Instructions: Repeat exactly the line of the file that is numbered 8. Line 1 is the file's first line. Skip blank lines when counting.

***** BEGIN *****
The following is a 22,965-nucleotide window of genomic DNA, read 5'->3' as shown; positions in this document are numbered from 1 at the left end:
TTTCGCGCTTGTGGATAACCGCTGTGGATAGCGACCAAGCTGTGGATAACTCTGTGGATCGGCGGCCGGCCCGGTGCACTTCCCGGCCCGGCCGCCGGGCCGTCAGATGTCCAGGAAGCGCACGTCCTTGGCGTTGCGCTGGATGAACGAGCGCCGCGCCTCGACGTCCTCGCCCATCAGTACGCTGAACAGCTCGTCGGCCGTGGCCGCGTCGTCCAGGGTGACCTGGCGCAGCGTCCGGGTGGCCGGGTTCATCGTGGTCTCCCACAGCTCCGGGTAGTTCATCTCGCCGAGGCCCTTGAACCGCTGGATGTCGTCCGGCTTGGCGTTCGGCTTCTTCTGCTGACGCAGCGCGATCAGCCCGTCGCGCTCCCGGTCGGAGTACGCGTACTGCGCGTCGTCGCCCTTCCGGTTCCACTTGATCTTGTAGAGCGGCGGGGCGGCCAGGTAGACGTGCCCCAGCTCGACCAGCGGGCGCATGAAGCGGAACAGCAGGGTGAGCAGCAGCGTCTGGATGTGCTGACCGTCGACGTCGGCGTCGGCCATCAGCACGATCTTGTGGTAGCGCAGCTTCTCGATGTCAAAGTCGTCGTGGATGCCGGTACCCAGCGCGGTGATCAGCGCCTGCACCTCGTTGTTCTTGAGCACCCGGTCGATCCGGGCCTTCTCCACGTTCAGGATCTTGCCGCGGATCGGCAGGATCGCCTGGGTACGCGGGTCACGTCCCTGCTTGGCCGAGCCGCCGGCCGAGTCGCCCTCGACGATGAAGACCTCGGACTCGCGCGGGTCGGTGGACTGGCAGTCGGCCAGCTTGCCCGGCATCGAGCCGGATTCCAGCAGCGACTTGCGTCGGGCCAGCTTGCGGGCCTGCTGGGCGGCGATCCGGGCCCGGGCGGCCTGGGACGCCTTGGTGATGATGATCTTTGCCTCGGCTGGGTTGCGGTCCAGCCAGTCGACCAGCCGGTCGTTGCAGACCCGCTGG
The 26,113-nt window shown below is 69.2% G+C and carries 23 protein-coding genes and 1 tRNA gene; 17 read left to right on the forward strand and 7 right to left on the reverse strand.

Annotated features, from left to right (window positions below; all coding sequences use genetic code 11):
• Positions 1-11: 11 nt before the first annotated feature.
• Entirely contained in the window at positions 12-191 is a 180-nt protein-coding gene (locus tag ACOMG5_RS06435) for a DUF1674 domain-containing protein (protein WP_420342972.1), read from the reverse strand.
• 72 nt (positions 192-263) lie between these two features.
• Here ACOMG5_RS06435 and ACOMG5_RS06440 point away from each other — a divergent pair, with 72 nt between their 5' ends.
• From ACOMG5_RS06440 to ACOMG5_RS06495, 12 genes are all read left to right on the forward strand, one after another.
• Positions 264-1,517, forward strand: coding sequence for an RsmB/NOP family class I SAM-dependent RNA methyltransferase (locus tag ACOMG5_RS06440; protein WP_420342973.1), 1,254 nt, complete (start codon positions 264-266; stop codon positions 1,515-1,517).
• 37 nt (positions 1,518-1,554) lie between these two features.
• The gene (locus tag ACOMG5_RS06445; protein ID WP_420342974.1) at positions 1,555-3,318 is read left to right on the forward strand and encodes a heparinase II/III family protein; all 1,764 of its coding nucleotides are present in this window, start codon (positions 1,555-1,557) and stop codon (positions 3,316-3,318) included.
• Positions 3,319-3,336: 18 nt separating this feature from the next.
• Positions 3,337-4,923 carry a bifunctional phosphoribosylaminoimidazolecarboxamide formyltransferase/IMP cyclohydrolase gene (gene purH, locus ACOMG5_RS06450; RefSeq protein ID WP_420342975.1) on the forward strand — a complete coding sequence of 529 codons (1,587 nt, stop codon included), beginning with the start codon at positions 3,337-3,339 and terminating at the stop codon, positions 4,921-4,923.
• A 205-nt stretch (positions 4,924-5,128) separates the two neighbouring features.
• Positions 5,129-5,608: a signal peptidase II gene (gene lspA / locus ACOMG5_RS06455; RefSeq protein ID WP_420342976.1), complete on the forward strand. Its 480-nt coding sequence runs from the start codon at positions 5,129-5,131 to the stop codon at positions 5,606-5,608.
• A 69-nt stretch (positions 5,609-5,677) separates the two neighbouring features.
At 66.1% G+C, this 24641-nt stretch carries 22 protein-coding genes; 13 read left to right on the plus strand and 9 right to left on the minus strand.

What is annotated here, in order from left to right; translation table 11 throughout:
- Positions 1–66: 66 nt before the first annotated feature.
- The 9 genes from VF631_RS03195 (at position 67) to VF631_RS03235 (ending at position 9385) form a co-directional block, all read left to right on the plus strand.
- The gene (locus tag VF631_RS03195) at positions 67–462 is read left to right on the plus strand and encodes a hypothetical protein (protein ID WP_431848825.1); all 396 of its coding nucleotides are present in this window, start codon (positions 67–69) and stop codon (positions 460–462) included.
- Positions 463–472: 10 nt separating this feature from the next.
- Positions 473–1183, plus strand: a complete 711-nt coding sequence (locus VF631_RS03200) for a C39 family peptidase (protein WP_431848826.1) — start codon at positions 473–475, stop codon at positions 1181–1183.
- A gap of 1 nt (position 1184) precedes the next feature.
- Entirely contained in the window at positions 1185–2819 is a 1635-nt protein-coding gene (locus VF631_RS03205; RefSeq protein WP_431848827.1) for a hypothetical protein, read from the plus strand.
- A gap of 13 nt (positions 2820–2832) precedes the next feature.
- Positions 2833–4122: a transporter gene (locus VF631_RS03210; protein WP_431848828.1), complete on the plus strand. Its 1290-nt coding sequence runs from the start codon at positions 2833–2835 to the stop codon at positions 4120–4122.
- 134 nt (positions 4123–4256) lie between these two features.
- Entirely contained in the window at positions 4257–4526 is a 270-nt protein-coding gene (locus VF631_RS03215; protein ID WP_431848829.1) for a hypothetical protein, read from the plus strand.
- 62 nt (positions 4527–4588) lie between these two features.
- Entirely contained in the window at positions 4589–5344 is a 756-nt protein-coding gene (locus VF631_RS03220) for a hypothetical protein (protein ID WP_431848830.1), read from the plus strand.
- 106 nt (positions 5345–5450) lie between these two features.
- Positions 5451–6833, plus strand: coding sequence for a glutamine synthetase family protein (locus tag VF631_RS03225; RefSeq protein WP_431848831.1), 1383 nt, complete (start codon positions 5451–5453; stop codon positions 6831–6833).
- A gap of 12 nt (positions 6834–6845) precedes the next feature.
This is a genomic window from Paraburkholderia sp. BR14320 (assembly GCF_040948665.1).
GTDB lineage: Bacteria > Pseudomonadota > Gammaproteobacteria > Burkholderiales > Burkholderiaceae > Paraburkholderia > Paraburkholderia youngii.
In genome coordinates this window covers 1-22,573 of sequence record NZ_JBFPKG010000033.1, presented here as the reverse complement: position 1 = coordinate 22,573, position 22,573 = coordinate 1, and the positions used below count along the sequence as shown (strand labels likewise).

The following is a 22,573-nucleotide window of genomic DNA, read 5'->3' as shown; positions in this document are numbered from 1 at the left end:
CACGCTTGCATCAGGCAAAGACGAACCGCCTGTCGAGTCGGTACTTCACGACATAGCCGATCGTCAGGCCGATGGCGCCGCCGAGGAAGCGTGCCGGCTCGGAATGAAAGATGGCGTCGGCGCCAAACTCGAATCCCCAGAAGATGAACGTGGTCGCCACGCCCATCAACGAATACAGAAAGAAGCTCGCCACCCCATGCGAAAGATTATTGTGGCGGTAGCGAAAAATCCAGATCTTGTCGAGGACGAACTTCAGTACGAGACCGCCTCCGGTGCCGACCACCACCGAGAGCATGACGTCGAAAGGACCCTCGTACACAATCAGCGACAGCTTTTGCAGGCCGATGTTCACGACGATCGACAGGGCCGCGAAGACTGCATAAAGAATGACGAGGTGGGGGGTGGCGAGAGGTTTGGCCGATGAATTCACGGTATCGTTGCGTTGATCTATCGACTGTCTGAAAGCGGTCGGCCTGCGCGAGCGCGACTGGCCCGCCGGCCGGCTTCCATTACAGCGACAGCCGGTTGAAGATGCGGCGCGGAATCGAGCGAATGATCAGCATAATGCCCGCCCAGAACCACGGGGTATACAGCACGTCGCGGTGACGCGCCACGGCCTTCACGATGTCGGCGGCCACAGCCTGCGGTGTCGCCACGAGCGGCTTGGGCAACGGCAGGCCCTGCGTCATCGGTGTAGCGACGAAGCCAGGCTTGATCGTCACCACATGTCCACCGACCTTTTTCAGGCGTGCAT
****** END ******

• Here ACOMG5_RS06435 and ACOMG5_RS06440 point away from each other — a divergent pair, with 72 nt between their 5' ends.